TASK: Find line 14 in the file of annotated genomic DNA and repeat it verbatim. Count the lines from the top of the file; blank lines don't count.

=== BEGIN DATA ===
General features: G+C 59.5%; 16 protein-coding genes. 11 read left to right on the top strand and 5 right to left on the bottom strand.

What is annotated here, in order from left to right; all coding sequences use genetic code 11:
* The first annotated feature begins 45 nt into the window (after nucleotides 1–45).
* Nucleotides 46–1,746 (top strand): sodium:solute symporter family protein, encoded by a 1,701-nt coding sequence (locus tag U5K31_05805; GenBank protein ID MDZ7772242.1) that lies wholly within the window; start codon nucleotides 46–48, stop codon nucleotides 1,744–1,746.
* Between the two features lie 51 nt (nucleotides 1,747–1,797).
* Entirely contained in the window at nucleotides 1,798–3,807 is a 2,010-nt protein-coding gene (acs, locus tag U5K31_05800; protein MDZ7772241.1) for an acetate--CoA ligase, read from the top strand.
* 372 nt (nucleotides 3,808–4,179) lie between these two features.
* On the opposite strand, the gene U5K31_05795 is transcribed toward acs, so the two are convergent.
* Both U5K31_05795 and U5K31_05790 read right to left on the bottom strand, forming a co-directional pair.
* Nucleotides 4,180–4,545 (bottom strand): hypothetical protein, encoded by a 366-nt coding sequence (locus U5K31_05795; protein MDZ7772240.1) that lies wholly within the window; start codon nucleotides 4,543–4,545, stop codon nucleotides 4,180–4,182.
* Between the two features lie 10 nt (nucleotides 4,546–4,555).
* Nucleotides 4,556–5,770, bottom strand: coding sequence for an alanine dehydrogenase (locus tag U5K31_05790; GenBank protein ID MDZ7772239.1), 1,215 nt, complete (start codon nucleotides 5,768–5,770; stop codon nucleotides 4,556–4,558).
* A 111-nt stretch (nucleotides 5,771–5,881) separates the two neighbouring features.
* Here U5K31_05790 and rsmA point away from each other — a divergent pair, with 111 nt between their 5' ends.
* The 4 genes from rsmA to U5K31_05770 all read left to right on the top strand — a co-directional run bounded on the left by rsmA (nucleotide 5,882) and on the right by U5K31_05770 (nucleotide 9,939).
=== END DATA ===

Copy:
* Here U5K31_05790 and rsmA point away from each other — a divergent pair, with 111 nt between their 5' ends.